No Longer a One-Man Shop, Read It Later Raises $2.5M
The informatively named content-saving start-up Read It Later, which for most of its four years has been a one-man labor of love and ramen, has raised Series A funding of $2.5 million from Foundation Capital, Baseline Ventures, Google Ventures, Founders Collective and various angels.
Read It Later, which helps users save and sync articles and other material across multiple devices for consumption when they have time, raised the funding in the face of increasing competition from Apple’s upcoming iOS 5 “Reading List,” RockMelt and long-time rival Instapaper.
Founder Nate Weiner said that’s why he raised the funding: after he received acquisition interest from three companies earlier this year, he realized he wants bigger and better things for Read It Later than just being a feature of other people’s products.
“Any of the products that launched this year that are very similar to us tried to pick me up to help them launch that, but nobody had the same vision that I did,” he said.
Read It Later is about “truly ubiquitous content-shifting,” Weiner said. “The future isn’t one consolidated device; it’s screens everywhere.”
And even though his start-up may be small — it now has five employees and 3.5 million registered users — it is available in more ways than any of the competition. Read It Later has official apps on the iPhone, iPad, Android, Firefox and Web, plus many more apps created with its API and 250 more apps with Read It Later integrations including the official Twitter apps. The company currently makes money with optional paid versions but will likely offer subscriptions instead, according to Weiner.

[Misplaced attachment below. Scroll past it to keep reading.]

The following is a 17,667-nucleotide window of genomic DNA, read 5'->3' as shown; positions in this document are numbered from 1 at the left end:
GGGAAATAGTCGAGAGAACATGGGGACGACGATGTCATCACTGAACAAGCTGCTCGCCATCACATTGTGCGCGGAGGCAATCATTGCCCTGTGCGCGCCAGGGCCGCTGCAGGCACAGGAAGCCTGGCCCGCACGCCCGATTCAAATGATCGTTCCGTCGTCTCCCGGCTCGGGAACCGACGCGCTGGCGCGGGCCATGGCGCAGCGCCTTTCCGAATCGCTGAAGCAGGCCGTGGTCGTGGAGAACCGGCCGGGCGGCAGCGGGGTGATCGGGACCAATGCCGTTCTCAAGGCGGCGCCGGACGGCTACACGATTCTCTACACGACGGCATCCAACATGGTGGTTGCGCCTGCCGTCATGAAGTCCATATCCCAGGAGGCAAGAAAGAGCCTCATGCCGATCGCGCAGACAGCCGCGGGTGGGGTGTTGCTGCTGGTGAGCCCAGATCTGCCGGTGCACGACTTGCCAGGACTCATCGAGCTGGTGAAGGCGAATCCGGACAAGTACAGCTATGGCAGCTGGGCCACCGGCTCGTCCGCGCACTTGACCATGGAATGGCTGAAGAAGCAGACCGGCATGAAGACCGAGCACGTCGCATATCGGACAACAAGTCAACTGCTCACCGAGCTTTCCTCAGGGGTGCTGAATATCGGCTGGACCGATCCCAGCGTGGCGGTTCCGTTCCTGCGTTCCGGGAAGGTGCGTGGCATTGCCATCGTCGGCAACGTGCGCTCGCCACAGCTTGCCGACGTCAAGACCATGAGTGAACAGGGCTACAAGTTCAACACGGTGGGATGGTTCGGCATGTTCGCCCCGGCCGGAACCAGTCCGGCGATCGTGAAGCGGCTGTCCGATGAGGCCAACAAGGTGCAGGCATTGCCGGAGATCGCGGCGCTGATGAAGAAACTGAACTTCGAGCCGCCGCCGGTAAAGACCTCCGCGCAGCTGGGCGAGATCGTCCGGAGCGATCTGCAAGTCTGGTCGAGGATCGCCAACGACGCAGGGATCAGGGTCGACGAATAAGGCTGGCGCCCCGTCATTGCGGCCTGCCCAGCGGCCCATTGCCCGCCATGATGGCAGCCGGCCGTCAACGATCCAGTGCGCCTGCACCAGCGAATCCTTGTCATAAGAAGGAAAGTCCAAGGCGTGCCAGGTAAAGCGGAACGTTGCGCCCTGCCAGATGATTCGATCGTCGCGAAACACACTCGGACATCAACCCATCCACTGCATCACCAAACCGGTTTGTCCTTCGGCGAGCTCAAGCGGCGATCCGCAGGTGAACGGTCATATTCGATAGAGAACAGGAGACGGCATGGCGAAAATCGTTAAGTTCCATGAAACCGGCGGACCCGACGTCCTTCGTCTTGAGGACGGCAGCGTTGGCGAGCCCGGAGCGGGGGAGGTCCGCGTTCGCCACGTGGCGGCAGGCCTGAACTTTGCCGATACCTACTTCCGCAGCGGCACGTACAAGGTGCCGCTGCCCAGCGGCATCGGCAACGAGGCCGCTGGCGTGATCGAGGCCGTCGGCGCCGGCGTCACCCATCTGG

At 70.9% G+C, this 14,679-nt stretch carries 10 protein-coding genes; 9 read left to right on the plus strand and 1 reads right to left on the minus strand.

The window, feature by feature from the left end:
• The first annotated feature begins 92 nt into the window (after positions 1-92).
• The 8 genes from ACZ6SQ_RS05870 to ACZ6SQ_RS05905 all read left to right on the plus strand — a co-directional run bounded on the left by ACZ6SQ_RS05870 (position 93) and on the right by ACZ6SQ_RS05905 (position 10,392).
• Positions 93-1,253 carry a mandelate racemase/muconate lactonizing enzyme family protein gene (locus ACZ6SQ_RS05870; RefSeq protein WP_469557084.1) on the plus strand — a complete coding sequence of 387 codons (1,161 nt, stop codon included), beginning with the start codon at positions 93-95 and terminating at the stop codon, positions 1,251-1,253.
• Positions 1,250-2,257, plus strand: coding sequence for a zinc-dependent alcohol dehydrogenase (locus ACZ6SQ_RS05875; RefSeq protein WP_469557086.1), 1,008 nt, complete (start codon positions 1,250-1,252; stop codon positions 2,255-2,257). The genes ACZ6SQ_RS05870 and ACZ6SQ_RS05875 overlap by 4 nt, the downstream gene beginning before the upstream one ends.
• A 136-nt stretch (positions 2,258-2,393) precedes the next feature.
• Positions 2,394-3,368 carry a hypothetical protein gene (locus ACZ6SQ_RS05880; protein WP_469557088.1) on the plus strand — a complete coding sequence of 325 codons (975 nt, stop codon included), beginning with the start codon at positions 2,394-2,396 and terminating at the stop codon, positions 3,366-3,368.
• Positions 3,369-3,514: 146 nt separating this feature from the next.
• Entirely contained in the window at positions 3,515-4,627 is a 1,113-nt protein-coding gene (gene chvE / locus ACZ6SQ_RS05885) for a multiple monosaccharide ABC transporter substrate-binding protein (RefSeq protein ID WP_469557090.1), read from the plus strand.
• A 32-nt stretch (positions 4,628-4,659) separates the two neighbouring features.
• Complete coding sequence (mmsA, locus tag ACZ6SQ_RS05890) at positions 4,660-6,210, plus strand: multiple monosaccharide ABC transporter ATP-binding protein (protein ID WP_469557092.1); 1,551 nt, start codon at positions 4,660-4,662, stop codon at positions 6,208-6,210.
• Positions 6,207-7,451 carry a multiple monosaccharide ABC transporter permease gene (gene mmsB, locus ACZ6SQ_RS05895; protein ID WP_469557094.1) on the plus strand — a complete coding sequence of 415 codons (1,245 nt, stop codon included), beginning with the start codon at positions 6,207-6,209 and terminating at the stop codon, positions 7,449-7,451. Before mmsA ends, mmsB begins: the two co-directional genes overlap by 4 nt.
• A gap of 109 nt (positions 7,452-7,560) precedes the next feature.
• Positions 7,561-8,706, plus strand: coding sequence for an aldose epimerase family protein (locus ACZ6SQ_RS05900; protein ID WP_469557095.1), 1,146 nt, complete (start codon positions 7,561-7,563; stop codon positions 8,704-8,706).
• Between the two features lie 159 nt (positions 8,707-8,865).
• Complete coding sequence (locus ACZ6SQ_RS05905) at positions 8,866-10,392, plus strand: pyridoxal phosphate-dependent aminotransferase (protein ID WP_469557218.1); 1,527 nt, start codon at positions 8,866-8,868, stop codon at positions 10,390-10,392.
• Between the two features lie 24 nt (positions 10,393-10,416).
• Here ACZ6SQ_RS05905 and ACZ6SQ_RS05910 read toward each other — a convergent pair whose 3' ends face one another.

Weiner said that less than one percent of current Read It Later users use the tool to save articles with Safari only, which is the sole functionality Apple will offer in iOS 5. He’s betting that multi-platform and multi-screen content reading and watching is a big opportunity.
On that note, YouTube is already the No. 1 most-saved domain in Read It Later, Weiner said.
Meanwhile, Instapaper, which is iOS only, has more of a focus on content discovery and offline access, Weiner argued. Versus thought leader Marco Arment, the man behind Instapaper, “We’re the quiet giant,” Weiner said. “We’re twice as large.”
The new funding will be used to pay for hires, Weiner said. He’s also rented the company’s first office in downtown San Francisco. “This is the cheapest business in the entire universe, just saving links,” Weiner said. “The office rent is more than our server cost.”
It’s a big change, Weiner added, from Read It Later’s first office — his Minneapolis bedroom, where he had to take the door off the closet in order to fit a desk.
Photo of Nate Weiner courtesy Emily Steffen.